The Australian Dark Energy Survey

Simulation of the Dark Energy in the Universe

Simulation of Dark Energy structure in the Universe. Image: The Millennium Simulation

The Australian Dark Energy Survey (OzDES) survey at the Anglo-Australian Telescope is measuring the redshifts of over three thousand new supernovae, which are being discovered by the international Dark Energy Survey.  OzDES redshifts are measured with the 2 Degree Field (2dF) robot optical fibre positioner which feeds the AAOmega spectrograph.

The supernova measurements will dramatically improve the precision that the expansion of the Universe and the density of dark energy can be measured.  Moreover, is now possible to measure the brightness of supernovae with such precision that scatter previously considered as noise can now provide a unique new signal.  The tiny variations in brightness caused by the gravitational lensing of the supernovae by the matter along the line of sight are now able to be accounted for, which helps in testing gravity on completely different scales to the accelerated expansion.

Measuring the behaviour of gravity on both scales simultaneously will provide one of the most stringent tests of any explanation of dark energy.  Beyond detecting thousands of supernovae, OzDES is also investigating hundreds of Active Galactic Nuclei.  If these AGN can be sufficiently well understood, we can use them to measure the properties of Dark Energy at even greater distances than probed with supernovae, and weigh the supermassive black holes at the centres of distant galaxies.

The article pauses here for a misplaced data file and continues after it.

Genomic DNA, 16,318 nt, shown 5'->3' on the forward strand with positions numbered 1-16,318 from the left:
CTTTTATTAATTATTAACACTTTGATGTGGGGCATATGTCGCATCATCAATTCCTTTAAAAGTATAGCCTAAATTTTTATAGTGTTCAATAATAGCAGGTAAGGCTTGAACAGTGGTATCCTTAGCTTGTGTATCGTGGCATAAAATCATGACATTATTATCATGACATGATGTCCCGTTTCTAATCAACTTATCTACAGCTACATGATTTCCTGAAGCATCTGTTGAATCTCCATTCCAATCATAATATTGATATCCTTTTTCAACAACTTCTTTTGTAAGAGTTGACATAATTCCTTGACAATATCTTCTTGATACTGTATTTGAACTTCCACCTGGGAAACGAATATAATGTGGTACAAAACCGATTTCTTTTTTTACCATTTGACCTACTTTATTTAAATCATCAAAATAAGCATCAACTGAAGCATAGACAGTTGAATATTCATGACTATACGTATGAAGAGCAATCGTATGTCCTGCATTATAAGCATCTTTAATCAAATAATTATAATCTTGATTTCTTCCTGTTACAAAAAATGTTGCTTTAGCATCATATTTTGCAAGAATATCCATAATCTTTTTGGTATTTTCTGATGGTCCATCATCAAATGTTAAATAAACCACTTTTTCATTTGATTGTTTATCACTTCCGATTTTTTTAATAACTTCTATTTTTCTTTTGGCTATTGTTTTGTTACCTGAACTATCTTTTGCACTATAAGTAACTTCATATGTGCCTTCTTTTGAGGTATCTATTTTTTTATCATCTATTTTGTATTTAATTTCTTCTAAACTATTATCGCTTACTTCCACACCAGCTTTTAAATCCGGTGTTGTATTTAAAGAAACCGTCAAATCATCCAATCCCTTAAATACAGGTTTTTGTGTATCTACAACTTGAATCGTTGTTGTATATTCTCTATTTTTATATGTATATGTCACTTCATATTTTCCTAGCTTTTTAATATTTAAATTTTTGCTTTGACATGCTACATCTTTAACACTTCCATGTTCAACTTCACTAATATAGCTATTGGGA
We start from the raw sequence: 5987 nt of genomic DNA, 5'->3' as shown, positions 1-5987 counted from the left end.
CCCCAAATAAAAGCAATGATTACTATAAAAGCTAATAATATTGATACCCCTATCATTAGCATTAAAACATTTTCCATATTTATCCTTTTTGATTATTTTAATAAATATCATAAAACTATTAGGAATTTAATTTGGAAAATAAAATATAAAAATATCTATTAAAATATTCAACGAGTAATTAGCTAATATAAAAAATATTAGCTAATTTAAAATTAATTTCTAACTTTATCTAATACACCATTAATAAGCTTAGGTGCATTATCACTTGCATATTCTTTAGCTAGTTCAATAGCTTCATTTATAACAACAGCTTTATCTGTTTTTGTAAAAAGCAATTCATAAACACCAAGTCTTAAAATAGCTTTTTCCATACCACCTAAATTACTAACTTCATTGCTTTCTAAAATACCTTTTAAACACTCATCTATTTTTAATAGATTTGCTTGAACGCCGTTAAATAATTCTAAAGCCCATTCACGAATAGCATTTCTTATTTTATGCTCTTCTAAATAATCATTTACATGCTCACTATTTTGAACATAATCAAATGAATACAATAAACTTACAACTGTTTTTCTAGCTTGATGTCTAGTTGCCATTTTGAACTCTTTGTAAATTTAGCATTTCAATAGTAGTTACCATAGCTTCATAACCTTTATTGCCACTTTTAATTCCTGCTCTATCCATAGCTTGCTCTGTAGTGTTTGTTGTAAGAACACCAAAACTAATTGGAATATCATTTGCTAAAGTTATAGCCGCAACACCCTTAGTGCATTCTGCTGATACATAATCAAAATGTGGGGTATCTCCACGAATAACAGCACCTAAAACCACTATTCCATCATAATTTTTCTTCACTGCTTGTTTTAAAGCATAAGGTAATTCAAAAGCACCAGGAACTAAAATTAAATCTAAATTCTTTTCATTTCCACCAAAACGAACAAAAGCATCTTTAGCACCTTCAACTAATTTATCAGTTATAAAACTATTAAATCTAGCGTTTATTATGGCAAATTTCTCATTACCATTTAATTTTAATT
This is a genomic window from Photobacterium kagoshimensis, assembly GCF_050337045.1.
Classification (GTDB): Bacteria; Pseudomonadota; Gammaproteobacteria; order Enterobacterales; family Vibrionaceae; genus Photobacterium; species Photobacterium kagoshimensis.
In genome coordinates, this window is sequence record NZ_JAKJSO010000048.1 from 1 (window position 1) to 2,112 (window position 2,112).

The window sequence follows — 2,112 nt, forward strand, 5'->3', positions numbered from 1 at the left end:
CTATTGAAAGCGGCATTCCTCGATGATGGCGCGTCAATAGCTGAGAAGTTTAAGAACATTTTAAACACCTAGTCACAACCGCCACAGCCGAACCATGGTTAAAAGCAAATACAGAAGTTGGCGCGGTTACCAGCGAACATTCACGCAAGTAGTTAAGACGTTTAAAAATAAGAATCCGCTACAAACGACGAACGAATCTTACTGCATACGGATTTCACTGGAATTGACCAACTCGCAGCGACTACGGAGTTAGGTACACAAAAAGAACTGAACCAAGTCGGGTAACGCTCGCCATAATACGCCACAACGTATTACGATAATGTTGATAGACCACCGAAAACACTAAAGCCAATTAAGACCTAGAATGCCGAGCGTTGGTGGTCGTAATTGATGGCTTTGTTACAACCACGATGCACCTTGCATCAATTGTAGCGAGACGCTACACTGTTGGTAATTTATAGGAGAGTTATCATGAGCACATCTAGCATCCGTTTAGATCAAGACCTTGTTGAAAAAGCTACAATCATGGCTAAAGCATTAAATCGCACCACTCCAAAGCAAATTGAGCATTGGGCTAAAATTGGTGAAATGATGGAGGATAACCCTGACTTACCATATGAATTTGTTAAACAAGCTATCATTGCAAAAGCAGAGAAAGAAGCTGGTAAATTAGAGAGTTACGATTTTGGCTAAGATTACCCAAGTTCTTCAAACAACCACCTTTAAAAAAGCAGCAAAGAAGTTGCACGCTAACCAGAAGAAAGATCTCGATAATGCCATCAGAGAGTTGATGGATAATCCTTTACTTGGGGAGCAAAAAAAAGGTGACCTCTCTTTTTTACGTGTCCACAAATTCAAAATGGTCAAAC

An image of the Dark energy camera constructed with 74 ccds.

Photo simulation of  galaxy clusters galaxy clusters taken with DECam.

Left: Dark Energy Survey Camera (DECam) is a 570 Megapixel camera constructed from 74 ccds. It was specifically designed to pick up the light from distant galaxies. Image: Edward Macaulay (OzDES)

Right: Photo simulation of  galaxy clusters galaxy clusters taken with DECam. A single image has an area 20 times the area of the Moon on the sky as seen from Earth. Image: Edward Macaulay (OzDES)

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